A top children's writer is suggesting that the boomerang was invented in West Yorkshire rather than Australia.
Aboriginal Australians are usually credited with the boomerang
Terry Deary, author of the Horrible Histories series, got the idea while out jogging on Ilkley Moor and spotted the famous Swastika Stone
The four-armed Bronze Age image is thought by most experts to have been used in the worship of sun or fire.
But Mr Deary said: "It's the earliest representation of a boomerang. There's nothing else it could be."
The writer says the first boomerangs would have had four arms as it was easier to get them to return.
But over time, the two-armed boomerang was developed.
Australian Aborigines are generally credited with inventing the boomerang.
The curved stick was used for hunting, with the wobbly flight path designed to confuse and then break the legs or wings of animals or birds.
Mr Deary also sees his claim as something of an act of revenge.
"Australians have sent us Rolf Harris and Kylie Minogue. It's payback time," he said.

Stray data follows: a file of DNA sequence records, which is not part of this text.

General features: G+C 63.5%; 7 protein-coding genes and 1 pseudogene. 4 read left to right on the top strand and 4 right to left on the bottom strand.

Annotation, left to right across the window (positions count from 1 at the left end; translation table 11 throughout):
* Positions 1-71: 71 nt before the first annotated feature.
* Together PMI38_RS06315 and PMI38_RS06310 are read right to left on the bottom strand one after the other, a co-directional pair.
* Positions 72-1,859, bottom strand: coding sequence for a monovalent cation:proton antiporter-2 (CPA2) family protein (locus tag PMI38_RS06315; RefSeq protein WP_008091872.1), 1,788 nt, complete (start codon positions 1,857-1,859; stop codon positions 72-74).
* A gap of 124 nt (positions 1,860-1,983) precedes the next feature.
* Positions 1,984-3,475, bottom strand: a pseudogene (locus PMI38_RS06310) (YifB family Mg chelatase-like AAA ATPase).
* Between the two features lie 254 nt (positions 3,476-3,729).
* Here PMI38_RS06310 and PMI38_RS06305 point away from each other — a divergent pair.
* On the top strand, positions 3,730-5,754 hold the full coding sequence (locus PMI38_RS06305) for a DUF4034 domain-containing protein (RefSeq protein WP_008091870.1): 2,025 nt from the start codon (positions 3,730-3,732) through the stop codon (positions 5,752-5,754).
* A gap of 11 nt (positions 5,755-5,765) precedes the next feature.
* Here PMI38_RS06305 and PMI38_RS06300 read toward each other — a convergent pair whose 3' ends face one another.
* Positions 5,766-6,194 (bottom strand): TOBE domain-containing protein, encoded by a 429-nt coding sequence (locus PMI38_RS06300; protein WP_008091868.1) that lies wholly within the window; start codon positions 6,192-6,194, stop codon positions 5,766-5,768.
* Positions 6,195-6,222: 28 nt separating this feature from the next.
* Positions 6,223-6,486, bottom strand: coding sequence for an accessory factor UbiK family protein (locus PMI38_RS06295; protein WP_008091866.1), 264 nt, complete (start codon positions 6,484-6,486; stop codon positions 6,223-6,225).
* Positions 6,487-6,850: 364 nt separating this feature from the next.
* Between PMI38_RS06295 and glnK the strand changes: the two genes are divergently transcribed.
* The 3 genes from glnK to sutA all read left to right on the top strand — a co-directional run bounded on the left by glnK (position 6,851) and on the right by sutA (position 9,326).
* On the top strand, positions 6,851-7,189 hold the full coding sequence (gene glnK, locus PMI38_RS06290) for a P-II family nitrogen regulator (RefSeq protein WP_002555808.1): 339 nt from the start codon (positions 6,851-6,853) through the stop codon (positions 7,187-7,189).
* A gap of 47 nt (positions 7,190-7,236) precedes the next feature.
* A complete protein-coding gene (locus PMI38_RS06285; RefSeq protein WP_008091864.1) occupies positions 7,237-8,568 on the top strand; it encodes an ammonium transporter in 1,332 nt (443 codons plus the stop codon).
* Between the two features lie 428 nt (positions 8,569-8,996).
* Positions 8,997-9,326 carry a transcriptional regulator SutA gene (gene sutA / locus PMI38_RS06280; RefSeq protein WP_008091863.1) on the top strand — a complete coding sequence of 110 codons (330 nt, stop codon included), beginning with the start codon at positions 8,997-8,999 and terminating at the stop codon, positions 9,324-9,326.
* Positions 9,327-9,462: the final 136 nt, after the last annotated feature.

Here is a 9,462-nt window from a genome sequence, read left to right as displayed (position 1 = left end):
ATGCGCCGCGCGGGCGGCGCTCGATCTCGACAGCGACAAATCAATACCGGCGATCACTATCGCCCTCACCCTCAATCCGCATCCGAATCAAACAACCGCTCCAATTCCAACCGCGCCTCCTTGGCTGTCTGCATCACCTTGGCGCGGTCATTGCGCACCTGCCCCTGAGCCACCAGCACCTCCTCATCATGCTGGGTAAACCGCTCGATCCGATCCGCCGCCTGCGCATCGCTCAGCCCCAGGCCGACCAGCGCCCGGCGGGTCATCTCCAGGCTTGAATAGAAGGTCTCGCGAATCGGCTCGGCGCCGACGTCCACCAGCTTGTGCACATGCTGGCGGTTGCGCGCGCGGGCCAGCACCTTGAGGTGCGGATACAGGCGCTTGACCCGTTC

But an expert in Australian history, Professor John Manning from the University of Wales at Lampeter, said he doubts whether the boomerang originated in Yorkshire.
He told BBC News Online: "The Aborigines feel very strongly about the boomerang.
"By making accusations like this, there is the risk of creating an international incident."
A spokesman for the British Boomerang Society said early boomerangs used for hunting have been found all over the world, but these would not normally return to the person throwing it.
The boomerang that comes back to the thrower was almost certainly developed in Australia, he said.
"It would have been a fluke discovery made while using curved hunting stick."